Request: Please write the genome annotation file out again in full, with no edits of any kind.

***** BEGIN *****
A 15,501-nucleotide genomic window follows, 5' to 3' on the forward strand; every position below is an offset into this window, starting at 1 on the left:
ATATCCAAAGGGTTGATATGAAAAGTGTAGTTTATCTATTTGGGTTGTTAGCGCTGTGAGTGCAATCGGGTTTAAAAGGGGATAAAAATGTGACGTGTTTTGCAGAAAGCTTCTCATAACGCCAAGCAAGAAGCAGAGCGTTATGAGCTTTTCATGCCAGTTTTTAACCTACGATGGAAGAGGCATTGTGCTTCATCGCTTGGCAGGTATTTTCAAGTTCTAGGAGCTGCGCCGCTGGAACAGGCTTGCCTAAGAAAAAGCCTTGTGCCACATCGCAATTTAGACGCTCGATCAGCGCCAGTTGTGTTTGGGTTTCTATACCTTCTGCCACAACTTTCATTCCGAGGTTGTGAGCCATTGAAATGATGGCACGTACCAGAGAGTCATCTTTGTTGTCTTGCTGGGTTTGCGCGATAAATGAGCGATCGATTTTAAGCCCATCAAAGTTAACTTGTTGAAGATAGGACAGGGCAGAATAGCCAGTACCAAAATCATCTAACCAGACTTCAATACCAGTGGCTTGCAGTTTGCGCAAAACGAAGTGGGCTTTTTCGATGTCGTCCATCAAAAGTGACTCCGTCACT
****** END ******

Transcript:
A 15,501-nucleotide genomic window follows, 5' to 3' on the forward strand; every position below is an offset into this window, starting at 1 on the left:
ATATCCAAAGGGTTGATATGAAAAGTGTAGTTTATCTATTTGGGTTGTTAGCGCTGTGAGTGCAATCGGGTTTAAAAGGGGATAAAAATGTGACGTGTTTTGCAGAAAGCTTCTCATAACGCCAAGCAAGAAGCAGAGCGTTATGAGCTTTTCATGCCAGTTTTTAACCTACGATGGAAGAGGCATTGTGCTTCATCGCTTGGCAGGTATTTTCAAGTTCTAGGAGCTGCGCCGCTGGAACAGGCTTGCCTAAGAAAAAGCCTTGTGCCACATCGCAATTTAGACGCTCGATCAGCGCCAGTTGTGTTTGGGTTTCTATACCTTCTGCCACAACTTTCATTCCGAGGTTGTGAGCCATTGAAATGATGGCACGTACCAGAGAGTCATCTTTGTTGTCTTGCTGGGTTTGCGCGATAAATGAGCGATCGATTTTAAGCCCATCAAAGTTAACTTGTTGAAGATAGGACAGGGCAGAATAGCCAGTACCAAAATCATCTAACCAGACTTCAATACCAGTGGCTTGCAGTTTGCGCAAAACGAAGTGGGCTTTTTCGATGTCGTCCATCAAAAGTGACTCCGTCACT